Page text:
New Delhi: In a relief to Netflix, the Supreme Court on Thursday stayed the contempt proceedings initiated by the Karnataka High Court against the OTT platform for showing documentary -- 'Wild Karnataka'-- despite a judicial order restraining its streaming.
A bench comprising Chief Justice D Y Chandrachud and justices JB Pardiwala and Satish Chandra Sharma took note of the submissions of the Indian arm of the “over-the-top” (OTT) platform and asked the high court not to proceed with the contempt proceedings against it for the time being.
Earlier, the high court had framed civil contempt charges against various broadcasters including BBC, Discovery and Netflix in a case where the filmmakers and broadcasters were accused of disobeying a 2021 interim order of the court regarding the release and telecast of the documentary.
"How can Netflix be held for contempt? The footage was immediately removed. The Karnataka High Court has so many important matters. Why pursue a contempt case against Netflix?” the CJI orally observed while staying the contempt proceedings against the OTT giant.
The case pertained to an interim order passed by the high court on June 29, 2021 on the plea of Ravindra N Redkar and Ullash Kumar.
It prohibited the filmmakers and platforms involved from engaging in any use, publication, reproduction, broadcasting, telecasting, marketing, selling, or dealing with the film and its raw footage obtained from the forest department.
As per the details of the case, Mudskipper Labs and ITV Studios Global had approached Kalyan Varma and Amoghavarsha to film a documentary in 2014.
After signing a Memorandum of Understanding with the Karnataka Forest Department (KFD) to shoot a documentary, the accused allegedly used the services of the KFD like transport and shooting permissions without paying any charges.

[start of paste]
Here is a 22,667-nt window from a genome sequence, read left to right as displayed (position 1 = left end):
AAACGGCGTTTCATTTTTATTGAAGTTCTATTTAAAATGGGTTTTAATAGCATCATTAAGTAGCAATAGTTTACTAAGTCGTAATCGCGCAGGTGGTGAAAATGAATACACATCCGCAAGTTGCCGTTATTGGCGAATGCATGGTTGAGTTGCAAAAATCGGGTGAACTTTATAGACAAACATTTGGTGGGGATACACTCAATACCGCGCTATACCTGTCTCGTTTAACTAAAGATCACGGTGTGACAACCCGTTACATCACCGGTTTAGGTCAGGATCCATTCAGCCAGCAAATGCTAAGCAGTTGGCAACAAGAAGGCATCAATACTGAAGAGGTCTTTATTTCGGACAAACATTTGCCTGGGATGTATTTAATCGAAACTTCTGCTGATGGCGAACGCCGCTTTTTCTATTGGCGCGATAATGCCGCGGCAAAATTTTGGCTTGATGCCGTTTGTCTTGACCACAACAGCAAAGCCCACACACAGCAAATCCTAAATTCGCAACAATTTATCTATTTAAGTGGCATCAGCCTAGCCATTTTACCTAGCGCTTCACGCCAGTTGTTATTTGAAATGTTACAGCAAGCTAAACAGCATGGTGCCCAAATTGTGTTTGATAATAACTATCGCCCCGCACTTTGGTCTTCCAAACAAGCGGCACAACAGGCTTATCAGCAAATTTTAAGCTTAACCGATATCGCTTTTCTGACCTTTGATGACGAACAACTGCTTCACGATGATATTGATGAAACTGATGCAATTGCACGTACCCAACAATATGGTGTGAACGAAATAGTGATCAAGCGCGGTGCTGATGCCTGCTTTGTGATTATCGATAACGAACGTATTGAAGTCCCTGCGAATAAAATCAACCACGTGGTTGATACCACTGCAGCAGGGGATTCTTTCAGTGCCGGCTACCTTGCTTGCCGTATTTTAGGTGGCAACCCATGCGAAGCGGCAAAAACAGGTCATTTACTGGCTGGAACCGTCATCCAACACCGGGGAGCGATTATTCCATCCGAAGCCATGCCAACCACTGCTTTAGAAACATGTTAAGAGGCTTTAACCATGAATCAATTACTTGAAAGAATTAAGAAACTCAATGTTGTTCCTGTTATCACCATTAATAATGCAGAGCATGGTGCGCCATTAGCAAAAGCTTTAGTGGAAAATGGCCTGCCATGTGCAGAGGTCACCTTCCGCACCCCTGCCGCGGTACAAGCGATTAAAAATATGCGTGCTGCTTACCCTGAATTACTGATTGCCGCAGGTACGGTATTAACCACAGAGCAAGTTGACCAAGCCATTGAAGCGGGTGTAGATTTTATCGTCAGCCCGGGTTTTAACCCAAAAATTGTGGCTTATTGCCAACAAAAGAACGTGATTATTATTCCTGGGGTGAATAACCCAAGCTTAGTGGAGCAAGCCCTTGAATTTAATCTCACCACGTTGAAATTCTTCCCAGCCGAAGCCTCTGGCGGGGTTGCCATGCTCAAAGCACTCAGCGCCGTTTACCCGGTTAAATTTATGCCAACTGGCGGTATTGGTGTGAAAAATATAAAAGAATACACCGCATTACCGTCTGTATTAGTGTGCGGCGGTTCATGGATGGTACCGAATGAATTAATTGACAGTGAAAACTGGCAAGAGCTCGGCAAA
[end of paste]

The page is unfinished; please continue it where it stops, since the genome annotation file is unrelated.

It was alleged in the high court that necessary permission for waiving the fees was not obtained.
The MoU vested the copyrights of the documentary and raw footage with the KFD but the filmmakers brought Icon Films of England and Wales on board without the former's knowledge, the plea before the high court said.
The companies then entered into agreements with BBC, Discovery and Netflix to broadcast them though the KFD had specified the film would not be commercially used. The film was also released in theatres.
The original footage shot was 400 hours and the KFD had copyright over all the raw footage, the petitioners/complainants claimed.
The HC passed an interim order on June 29, 2021 on the petition forbidding all the respondents from publishing or telecasting the film.
However, the film was released in theatres and telecast on broadcaster platforms. The complainants then filed the contempt petition before the HC. The original petition is still pending before the high court.
On January 17, the respondents submitted they are willing to pay compensation to the KFD.
The BBC offered Rs 3.5 lakh as compensation and Netflix Rs 4.5 lakh.
Icon Films and Discovery also offered Rs 3.5 lakh each to the Tiger Conservation Foundation. The filmmakers and other accused also promised to pay compensation.
The high court, however, had agreed with the advocate of the petitioners that the "apology appears to be sham in the light of the compensation offered by the accused," and went ahead with the framing of charges.
The hearing in the high court has been adjourned until February 8.